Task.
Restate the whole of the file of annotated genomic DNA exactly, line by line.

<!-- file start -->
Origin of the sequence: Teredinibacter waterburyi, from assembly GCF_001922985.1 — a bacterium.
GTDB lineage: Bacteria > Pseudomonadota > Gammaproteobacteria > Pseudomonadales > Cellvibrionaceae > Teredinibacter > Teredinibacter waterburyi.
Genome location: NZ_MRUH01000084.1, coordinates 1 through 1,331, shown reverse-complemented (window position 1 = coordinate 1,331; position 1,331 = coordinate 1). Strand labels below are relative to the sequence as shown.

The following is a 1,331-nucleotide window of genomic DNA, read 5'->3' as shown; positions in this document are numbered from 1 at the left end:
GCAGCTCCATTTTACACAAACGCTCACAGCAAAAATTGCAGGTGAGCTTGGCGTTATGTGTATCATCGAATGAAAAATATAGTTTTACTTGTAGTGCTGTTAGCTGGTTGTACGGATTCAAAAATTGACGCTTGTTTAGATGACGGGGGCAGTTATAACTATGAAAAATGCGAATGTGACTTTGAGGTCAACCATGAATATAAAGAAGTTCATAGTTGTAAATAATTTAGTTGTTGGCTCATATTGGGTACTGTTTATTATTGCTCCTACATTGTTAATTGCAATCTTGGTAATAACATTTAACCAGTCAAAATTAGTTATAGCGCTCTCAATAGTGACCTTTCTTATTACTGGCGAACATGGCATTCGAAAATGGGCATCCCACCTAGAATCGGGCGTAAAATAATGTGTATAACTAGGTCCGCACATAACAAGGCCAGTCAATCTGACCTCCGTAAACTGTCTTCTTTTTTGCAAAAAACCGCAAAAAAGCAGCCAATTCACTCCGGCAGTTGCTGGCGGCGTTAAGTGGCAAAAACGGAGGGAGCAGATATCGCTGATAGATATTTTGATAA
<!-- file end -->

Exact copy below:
Origin of the sequence: Teredinibacter waterburyi, from assembly GCF_001922985.1 — a bacterium.
GTDB lineage: Bacteria > Pseudomonadota > Gammaproteobacteria > Pseudomonadales > Cellvibrionaceae > Teredinibacter > Teredinibacter waterburyi.
Genome location: NZ_MRUH01000084.1, coordinates 1 through 1,331, shown reverse-complemented (window position 1 = coordinate 1,331; position 1,331 = coordinate 1). Strand labels below are relative to the sequence as shown.

The following is a 1,331-nucleotide window of genomic DNA, read 5'->3' as shown; positions in this document are numbered from 1 at the left end:
GCAGCTCCATTTTACACAAACGCTCACAGCAAAAATTGCAGGTGAGCTTGGCGTTATGTGTATCATCGAATGAAAAATATAGTTTTACTTGTAGTGCTGTTAGCTGGTTGTACGGATTCAAAAATTGACGCTTGTTTAGATGACGGGGGCAGTTATAACTATGAAAAATGCGAATGTGACTTTGAGGTCAACCATGAATATAAAGAAGTTCATAGTTGTAAATAATTTAGTTGTTGGCTCATATTGGGTACTGTTTATTATTGCTCCTACATTGTTAATTGCAATCTTGGTAATAACATTTAACCAGTCAAAATTAGTTATAGCGCTCTCAATAGTGACCTTTCTTATTACTGGCGAACATGGCATTCGAAAATGGGCATCCCACCTAGAATCGGGCGTAAAATAATGTGTATAACTAGGTCCGCACATAACAAGGCCAGTCAATCTGACCTCCGTAAACTGTCTTCTTTTTTGCAAAAAACCGCAAAAAAGCAGCCAATTCACTCCGGCAGTTGCTGGCGGCGTTAAGTGGCAAAAACGGAGGGAGCAGATATCGCTGATAGATATTTTGATAA